The Court of Appeal has overturned what was considered an influential decision that Colliers International UK plc (Colliers) was negligent in valuing a large commercial property in Germany at €135m in 2005.
Credit Suisse instructed Colliers to value the property as security for a loan to Valbonne Real Estate VB (Valbonne) and pursuant to that valuation, Credit Suisse advanced a loan of €110m. Thereafter the majority of the loan was sold via a securitisation package to Titan.
In September 2009, both Quelle Alktiengeschell-Schaft (the occupier) and Valbonne became insolvent and in due course the property was sold for €22.5m.
The High Court held that the true value of the premises at the time was in fact €103m and thus outside the permissible margin of error and granted damages of €32m.
The Court of Appeal, whilst not overturning the High Court on the facts of the case, stripped Titan of its award and held the true value was in fact €118m and therefore that the valuation fell within the margin of error.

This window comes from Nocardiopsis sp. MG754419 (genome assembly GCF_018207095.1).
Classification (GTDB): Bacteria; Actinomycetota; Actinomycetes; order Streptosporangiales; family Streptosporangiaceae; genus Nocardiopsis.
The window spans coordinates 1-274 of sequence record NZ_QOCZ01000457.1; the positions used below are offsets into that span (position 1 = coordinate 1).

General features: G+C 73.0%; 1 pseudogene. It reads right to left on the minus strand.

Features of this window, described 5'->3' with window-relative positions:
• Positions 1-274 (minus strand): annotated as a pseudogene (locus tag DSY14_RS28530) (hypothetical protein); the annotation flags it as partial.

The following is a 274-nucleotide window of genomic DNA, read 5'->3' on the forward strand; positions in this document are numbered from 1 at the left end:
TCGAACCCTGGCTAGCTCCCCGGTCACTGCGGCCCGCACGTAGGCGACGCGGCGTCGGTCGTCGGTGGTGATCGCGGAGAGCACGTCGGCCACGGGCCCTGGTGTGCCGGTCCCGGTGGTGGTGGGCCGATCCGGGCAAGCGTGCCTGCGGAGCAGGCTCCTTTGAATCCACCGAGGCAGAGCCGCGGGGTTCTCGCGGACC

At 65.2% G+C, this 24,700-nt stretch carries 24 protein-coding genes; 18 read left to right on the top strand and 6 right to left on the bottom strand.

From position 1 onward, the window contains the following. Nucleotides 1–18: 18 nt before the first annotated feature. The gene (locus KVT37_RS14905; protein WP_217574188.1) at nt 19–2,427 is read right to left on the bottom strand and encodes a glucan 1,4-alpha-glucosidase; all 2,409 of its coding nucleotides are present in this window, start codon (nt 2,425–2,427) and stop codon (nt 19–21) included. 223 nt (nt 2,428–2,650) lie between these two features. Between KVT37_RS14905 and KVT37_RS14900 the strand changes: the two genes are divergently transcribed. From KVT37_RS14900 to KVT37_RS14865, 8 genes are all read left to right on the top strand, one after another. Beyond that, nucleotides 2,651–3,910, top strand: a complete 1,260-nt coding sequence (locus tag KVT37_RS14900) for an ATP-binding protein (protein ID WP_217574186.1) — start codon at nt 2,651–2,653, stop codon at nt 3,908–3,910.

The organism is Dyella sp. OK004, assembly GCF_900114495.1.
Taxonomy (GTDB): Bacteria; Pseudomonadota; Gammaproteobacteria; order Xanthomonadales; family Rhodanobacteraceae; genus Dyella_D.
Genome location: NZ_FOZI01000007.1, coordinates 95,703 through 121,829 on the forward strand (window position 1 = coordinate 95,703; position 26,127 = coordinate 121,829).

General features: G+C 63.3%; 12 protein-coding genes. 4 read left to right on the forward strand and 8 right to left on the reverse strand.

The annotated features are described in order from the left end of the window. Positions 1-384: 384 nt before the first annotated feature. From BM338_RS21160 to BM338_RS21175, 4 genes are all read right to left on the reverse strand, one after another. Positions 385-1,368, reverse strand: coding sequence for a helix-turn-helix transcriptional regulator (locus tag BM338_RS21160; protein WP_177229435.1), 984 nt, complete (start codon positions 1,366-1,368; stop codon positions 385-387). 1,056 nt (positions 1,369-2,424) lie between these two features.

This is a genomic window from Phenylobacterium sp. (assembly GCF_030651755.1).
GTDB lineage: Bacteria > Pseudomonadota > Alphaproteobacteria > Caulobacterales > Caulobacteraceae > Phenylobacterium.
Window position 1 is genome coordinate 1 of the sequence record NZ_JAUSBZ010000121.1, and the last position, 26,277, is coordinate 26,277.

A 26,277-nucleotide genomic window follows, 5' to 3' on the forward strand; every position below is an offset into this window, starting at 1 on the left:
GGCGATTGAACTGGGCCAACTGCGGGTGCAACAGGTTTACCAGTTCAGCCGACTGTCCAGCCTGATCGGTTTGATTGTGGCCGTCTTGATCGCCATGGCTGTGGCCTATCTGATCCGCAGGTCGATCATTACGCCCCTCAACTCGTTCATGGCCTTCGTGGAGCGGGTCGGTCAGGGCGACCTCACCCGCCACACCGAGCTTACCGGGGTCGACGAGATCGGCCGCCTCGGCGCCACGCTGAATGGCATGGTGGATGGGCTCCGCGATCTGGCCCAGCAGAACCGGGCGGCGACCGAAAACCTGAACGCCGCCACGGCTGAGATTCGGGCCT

A further ground of appeal was that Titan was the wrong claimant and had no title to sue. However, Lord Justice Longmore added that if Colliers had been negligent, then the Court of Appeal would have upheld the High Court’s decision on title to sue because Titan were the owners of the loan and the securities.
What the case highlights is the vital importance of obtaining high quality impartial expert evidence and the weight that should be given to impartial contemporaneous evidence. The two sides' expert witnesses were far apart in their valuations (which was unhelpful to the Judge) and both were criticised for various reasons.
Furthermore, the Court of Appeal placed significant weight on the fact that the property had been sold six months before the valuation for €127m and thereafter the market had continued to rise. This independent transaction was the most reliable piece of information, leading the court to rule that the value of the property could not have been as low as €103m.
The Court of Appeal also noted that a valuation of €103m was too close to the €100m figure which the trial judge found was the minimum credible value where the margin of error was 15%.
For more information, please contact Lia Grant.